On my Ghisallo which has a 52.5 TT and a STA of 74 I can only achieve a distance of 4.5 cm behind the BB for the saddle nose even with the saddle all the way back on a 25mm setback post and the reach feels short (51 cm from nose of saddle to bar centre) even with an 11 cm stem!! There are no official reach and stack figures for my 2006 Ghisallo to my knowledge.
Bianchi Oltre XR2 + Campagnolo Super Record 11 + Campagnolo Bora 50C
Litespeed T1 + Campagnolo Chorus 11 + Campagnolo Shamal Ultra

wingguy
Posts: 3974
Joined: Thu Mar 08, 2012 11:43 pm
cmcdonnell wrote:Trying to work out how reach relates to top tube length (sorry if this is really obvious to some people) after having a recent bikefit and finding all my 52.5 cm top tube bikes need different length stems. Is reach top tube length - BB setback, i.e factor of seat tube angle? So a frame with a longer reach will require a shorter stem but a more setback seat post to get the same position?

Reach does not directly relate to top tube length. Toptube length relates to seattube angle, Reach does not relate to seattube angle.

Reach is purely the measurement from the plane of the BB forward to the centre of the HT. This is why it's a more precise comparison between frames than toptube length. Assuming that you can achieve the same saddle setback between bikes, the precise seattube angle is irrelevant, therefore the length of toptube behind the plane of the BB is irrelevant, therefore the entire toptube length is irrelevant, and reach alone is what matters.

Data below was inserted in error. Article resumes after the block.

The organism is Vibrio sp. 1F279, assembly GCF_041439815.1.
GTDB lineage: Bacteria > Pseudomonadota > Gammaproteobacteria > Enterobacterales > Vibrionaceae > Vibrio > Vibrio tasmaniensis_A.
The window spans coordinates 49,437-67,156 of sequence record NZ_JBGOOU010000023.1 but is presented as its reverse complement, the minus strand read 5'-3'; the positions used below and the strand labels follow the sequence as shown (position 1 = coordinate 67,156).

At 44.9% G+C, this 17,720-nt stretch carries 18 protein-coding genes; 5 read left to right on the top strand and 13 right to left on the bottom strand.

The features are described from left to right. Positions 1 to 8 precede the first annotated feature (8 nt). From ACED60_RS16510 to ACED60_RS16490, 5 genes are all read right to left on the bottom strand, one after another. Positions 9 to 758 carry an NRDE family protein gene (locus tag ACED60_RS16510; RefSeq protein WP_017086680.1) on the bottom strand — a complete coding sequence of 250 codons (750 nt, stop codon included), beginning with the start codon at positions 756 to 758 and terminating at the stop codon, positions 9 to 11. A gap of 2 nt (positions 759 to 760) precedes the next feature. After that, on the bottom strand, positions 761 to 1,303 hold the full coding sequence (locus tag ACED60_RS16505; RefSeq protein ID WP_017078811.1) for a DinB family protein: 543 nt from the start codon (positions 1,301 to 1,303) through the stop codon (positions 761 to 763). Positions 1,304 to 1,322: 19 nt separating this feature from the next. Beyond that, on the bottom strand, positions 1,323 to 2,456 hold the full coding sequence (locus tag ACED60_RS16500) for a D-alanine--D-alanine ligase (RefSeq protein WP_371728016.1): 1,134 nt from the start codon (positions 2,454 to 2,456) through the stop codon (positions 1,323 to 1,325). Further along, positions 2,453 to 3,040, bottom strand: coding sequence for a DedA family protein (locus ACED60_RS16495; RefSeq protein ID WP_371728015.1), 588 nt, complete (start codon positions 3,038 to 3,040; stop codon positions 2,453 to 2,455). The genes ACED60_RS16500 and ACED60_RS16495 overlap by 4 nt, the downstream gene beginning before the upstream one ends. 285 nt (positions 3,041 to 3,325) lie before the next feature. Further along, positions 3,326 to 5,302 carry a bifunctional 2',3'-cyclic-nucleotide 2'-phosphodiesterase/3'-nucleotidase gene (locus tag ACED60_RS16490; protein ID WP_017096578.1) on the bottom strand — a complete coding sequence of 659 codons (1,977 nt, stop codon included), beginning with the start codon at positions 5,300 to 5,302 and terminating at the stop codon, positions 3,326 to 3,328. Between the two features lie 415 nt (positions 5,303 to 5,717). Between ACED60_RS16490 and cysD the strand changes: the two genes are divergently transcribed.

wingguy
Posts: 3974
Joined: Thu Mar 08, 2012 11:43 pm
BdaGhisallo wrote:You pretty much have it. Reach is another name for what used to be called the 'effective top tube'. It is a number for how much of the top tube is forward of the bottom bracket center.

That is not what effective toptube is. Effective toptube is an imaginary horizontal toptube on a bike that actually has a sloping toptube. Effective toptube still relates to seattube angle.

silvalis
Posts: 390
Joined: Mon Sep 07, 2015 1:02 am
Location: Aus
cmcdonnell wrote:thanks for the reply guys.

My T1 had a measured STA of nearer 73 vs the manufacturers quoted 74, my Oltre is 74.5. T1's quoted reach is 37.7 vs the Oltre's of 38.3. Both have stem and bars at the same height (both Deda RHM bars and -8 Stem). Front of saddle now at 5.5 cm behind BB. The T1 after the fit had a distance from nose of saddle to bar centre of 51.7 cm vs the Oltre at 52.6 cm both with 10 cm stems. Saddle and saddle heights are the same.

Stem/bars at the same height, but are the stack heights of the stem/bars the same?
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BdaGhisallo
Posts: 1927
Joined: Wed Mar 17, 2004 1:38 pm
wingguy wrote:
BdaGhisallo wrote:You pretty much have it. Reach is another name for what used to be called the 'effective top tube'. It is a number for how much of the top tube is forward of the bottom bracket center.

That is not what effective toptube is. Effective toptube is an imaginary horizontal toptube on a bike that actually has a sloping toptube. Effective toptube still relates to seattube angle.

That's what I recall it being used to refer to, dating back to well before Giant and their sloping top tubes appeared on the market back in 1998 or so. No doubt its usage has changed somewhat with the introduction of the term 'reach' into the cycling lexicon.

mpulsiv
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Joined: Mon Mar 24, 2014 9:17 pm
Here's a great resource for you www.bikegeo.net